BE: My training is as a historian, so I started with archives and getting access to decades of documents and papers, but realized if I was going to tell the story right, I needed to get out of the archives. I started dialing phone numbers to see if I could get a hold of the highest people in the company. Sometimes they would talk, which was amazing. I traveled abroad — Brazil and Vietnam — to look at Monsanto’s impact overseas. I ended up spending a lot of time with lawyers and attending court proceedings. There were so many cases against Monsanto that I didn’t even see coming when I began my research: trials involving Monsanto’s Roundup weed killer and litigation over damage caused by another product, dicamba. Journalist mentors took me under their wing and taught me techniques to get the stories that I otherwise wouldn’t have gotten in the archives.

AL: The story was developing as you wrote. At its core, is this book trying to prove conclusively what many lawyers have failed to do in the courtroom — that Monsanto showed a willfully reckless attitude toward the safety of its workers and the public?

BE: When I started out, my intention was to begin with a clean slate, to see where the facts led. When I first started writing, my brother sent me a bumper sticker that said, “Monsatan,” so I was well aware of the public perception that this was an unethical firm, and I knew I was going to have to get beyond easy stereotypes What began to emerge was a story about how good people end up in positions where they create technologies that might have outsize influences on the environment that maybe they didn’t anticipate. I think former CEO Bob Shapiro is a great example of that. I don’t think it’s fair to say he was just out for profit; he was clearly inspired by these ideas of sustainability. So I try at times to tell those human stories.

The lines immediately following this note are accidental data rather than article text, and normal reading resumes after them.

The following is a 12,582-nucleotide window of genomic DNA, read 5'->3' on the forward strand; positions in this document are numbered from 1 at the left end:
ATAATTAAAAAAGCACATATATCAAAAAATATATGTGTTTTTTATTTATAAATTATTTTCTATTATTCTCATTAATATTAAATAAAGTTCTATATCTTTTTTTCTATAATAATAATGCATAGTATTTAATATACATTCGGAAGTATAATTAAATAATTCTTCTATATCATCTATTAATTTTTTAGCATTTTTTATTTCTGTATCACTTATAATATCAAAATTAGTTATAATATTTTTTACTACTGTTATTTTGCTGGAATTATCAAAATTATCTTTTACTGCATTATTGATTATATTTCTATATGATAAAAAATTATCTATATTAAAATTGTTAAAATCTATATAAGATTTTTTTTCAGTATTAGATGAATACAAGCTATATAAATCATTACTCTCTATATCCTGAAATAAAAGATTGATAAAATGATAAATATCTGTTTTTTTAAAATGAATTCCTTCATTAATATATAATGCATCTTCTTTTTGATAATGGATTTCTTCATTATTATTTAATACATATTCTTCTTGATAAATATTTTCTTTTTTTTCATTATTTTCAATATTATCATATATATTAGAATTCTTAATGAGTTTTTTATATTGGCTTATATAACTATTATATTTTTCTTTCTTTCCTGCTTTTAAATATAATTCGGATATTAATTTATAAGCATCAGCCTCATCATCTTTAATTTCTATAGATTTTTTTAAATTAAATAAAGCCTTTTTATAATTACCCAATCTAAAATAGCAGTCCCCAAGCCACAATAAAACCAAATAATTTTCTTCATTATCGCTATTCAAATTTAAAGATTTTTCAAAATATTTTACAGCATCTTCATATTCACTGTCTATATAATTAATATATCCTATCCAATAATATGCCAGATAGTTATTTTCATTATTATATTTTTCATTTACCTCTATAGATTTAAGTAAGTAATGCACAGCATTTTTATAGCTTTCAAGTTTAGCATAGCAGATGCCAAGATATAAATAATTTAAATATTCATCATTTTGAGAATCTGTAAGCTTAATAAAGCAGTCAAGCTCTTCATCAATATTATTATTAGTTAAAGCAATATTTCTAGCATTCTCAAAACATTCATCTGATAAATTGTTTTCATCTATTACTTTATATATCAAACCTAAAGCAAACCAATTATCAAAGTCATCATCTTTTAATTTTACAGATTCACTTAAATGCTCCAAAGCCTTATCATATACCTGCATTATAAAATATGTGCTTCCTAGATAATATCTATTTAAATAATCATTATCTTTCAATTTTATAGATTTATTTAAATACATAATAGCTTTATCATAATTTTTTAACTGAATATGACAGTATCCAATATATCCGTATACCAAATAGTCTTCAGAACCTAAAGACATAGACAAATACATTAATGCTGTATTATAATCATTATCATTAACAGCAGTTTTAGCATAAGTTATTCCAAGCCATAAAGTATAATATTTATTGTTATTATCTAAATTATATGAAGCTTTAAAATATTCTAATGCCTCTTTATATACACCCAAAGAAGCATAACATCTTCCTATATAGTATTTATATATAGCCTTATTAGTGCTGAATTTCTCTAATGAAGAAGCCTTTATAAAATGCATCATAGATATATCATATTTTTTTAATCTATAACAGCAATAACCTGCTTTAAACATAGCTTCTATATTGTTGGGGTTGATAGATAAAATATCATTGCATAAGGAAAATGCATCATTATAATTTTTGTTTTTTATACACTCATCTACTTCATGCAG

But I also felt an obligation to ask, What did they know about the toxic compounds they sold and when did they know it? And I did see what I thought were unethical choices.


The cover of the book, Seed Money: Monsanto’s Past and Our Food Future
The cover of the book, Seed Money: Monsanto’s Past and Our Food Future

AL: What choices concerned you most?

BE: I was really struck, for example, by an internal document where the company’s executives were debating what to do about PCBs, toxic compounds that were some of Monsanto’s most profitable products. In that document, they literally wrote, “Sell the hell out of them as long as we possibly can.” I was also struck by the treatment of workers at their facility in Nitro, West Virginia, that produced the Agent Orange that was used in Vietnam.